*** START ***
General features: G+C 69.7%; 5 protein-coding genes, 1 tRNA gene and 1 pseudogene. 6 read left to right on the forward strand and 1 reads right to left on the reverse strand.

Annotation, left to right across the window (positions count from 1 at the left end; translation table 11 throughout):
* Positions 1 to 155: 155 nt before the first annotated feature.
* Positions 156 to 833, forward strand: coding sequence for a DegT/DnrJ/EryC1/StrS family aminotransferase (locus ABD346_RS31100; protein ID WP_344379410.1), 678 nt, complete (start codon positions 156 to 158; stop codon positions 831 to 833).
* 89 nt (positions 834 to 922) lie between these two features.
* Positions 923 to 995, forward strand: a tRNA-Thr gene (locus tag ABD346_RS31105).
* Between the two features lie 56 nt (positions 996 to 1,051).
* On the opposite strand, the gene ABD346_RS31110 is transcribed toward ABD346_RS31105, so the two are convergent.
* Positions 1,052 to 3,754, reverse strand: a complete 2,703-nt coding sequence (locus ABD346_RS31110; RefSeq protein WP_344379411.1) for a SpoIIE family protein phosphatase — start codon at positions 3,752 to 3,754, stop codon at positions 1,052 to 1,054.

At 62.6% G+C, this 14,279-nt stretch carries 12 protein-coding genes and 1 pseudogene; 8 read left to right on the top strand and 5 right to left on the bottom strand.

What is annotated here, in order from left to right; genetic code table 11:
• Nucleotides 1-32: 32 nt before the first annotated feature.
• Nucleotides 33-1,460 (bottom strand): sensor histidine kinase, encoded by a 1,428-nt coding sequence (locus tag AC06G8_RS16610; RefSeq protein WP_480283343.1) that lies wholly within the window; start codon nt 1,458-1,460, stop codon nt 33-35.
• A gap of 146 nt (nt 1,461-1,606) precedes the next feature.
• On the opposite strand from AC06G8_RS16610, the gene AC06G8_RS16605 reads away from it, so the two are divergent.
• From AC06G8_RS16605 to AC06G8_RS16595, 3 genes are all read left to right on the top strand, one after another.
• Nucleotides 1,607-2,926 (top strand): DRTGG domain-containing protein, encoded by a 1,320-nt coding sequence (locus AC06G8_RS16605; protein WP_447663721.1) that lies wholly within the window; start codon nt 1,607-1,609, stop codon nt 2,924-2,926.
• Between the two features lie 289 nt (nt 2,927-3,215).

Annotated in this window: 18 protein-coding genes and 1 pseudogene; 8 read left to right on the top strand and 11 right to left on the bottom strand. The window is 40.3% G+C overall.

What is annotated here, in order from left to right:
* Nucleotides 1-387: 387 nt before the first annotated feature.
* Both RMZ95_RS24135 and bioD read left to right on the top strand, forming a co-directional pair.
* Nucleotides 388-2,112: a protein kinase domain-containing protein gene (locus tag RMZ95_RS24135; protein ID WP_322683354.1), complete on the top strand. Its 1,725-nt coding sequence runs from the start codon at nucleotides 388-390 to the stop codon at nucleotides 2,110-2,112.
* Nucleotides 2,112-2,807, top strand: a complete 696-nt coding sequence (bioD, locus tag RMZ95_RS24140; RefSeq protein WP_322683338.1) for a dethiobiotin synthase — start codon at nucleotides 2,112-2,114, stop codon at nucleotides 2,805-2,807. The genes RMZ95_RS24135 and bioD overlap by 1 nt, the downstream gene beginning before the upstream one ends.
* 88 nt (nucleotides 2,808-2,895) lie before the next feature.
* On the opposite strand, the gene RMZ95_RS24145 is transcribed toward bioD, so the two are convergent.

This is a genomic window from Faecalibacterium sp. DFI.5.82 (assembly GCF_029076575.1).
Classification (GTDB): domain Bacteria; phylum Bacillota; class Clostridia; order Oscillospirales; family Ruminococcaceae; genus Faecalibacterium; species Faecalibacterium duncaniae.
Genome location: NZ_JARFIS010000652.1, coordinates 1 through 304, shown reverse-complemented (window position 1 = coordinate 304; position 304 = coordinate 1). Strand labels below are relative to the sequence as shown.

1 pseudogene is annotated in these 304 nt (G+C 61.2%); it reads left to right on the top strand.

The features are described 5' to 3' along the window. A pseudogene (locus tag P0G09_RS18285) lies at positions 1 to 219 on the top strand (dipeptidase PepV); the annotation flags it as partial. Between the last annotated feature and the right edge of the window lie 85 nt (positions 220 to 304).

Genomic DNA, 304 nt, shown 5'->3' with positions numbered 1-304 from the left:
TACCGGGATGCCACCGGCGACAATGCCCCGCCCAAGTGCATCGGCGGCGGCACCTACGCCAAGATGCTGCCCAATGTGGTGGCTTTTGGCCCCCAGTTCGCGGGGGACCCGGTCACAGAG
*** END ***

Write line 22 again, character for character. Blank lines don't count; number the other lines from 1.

* Both RMZ95_RS24135 and bioD read left to right on the top strand, forming a co-directional pair.